Not your average rally sim, kids...
"Ummm... let's change seats... whaddyasay ?"Rally Trophy
— your co-driver, after you've plunged your car into another crashfest
is a rally racing simulation game
, the commercial debut of Finnish driving game
developer Bugbear Entertainment note
, first published by JoWood Productions in autumn 2001. The game was in development since the late 1990s and became a surprise hit, with lots of critical acclaim by players and reviewers alike.
It deviates from other existing rally games by being a retro-themed title, focusing on various classic rally cars from the 1960s and 1970s
. It generally aims for a realistic simulation of these cars of yesteryear, which means they lack various fancy technical enhancements and upgrades of Present Day
rally cars. Thanks to an advanced physics model, driving them actually feels like driving a vintage car, making the game fairly Nintendo Hard
, but enjoyable and challenging nonetheless.
The retro atmosphere is also enhanced by grainy and traditional-looking menu screens
, more regionally-themed and lesser known national championships, lots of Played for Laughs
elements and some genuinely quality folk-rock style intrumental music, with a heavy dose of 1960s guitar sound.
An archived version of the game's official site can be seen here
and its developer site can be seen here
. Patches, wallpapers, etc. are still downloadable from the official site.
This game features the following tropes :
- Ace Custom: Each car in the game has a standard rally version and a factory team version. Naturally, the more powerful (and often cooler-looking) factory team version of the car only gets unlocked as you progress through the game, winning new national championships or setting new time records on stages.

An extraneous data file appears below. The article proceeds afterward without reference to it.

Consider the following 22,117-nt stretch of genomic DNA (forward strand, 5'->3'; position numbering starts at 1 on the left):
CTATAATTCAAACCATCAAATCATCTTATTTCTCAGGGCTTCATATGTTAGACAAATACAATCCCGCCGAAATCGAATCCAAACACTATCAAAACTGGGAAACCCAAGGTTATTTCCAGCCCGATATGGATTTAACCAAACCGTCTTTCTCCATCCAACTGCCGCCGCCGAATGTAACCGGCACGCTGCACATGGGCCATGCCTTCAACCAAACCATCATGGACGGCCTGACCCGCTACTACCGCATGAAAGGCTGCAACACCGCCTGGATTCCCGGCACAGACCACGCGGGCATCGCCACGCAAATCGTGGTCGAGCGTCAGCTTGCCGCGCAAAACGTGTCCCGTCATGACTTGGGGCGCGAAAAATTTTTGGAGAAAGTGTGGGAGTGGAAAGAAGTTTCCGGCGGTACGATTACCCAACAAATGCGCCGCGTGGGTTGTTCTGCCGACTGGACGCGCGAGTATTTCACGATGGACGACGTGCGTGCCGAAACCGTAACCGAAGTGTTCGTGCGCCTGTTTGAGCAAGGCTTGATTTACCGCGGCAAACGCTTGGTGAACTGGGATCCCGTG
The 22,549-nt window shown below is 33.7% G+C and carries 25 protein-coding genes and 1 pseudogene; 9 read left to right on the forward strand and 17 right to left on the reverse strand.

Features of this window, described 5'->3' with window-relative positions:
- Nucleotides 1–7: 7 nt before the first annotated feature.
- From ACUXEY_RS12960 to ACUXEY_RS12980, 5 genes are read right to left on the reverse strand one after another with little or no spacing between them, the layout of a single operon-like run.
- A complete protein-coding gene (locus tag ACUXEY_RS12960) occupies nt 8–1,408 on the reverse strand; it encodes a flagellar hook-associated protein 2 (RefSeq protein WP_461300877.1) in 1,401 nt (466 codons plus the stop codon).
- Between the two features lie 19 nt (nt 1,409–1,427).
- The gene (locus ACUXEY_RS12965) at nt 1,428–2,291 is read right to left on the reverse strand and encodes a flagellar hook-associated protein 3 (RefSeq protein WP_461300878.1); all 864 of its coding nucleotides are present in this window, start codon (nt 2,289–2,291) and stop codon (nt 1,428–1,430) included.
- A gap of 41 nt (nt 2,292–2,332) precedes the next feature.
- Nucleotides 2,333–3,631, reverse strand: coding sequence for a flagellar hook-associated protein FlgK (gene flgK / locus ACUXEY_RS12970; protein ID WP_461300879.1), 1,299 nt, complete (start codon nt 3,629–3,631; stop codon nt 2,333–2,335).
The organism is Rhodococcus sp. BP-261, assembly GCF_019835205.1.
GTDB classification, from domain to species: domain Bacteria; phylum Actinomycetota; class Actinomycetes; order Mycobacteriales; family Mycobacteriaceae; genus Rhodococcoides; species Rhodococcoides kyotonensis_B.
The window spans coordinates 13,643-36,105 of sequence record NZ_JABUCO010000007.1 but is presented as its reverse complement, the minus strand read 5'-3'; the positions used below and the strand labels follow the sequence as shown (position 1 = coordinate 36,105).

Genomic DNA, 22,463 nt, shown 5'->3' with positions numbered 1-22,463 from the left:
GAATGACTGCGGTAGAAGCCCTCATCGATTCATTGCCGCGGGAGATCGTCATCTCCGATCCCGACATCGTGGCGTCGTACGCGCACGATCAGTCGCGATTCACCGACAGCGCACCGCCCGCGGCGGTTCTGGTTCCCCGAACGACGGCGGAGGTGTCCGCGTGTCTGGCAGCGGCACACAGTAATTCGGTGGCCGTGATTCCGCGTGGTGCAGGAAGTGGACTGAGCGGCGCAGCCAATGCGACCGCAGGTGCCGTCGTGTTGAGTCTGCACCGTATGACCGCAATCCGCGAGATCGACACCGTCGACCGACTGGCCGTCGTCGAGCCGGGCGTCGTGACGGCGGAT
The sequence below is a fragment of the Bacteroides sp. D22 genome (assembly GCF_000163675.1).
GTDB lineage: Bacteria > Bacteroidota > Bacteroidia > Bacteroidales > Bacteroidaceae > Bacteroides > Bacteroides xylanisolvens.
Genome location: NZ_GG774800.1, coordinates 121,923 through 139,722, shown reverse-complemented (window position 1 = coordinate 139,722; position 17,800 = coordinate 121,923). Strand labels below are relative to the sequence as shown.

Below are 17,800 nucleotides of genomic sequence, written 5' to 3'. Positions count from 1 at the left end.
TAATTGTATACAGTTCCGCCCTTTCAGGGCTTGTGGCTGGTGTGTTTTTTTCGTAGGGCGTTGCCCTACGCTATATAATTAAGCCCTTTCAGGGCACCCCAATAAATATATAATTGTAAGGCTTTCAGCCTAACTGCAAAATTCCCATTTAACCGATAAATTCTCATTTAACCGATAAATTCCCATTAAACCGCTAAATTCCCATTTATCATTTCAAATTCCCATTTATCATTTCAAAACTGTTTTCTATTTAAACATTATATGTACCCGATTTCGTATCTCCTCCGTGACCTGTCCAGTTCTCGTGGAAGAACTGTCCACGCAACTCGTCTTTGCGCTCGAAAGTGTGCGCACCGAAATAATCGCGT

- Artifact Title : Rally Trophy sounds a bit plain, doesn't it ? Well, the game was originally (earlier in development) pitched as Historical Rally Trophy.
- Badass Driver: Your five opponents in Arcade mode. And you yourself will have to become one, in order to gradually win all the championships on higher difficulties.
- The Comically Serious: Your co-driver, pretty much any time you piss him off with bad driving or crashing.
- Cool Car : Every damned one of them - and they're all just somewhat modified versions of ordinary 1960s and 1970s passenger cars. Well, except the two Lancias, which were among the first purpose-built modern rally cars.
- Creator Provincialism : To a degree. Justified in the case of Finland, since it's one of the birthplaces of modern rally racing and a staple of many international rally championships. An amusing Playing with a Trope version of this occurs with the Russian stages : They're in Russia all right... But judging by the place names and the local enviroment, it's very obvious they're all set specifically in Karelia, the traditional border region between Russia and Finland.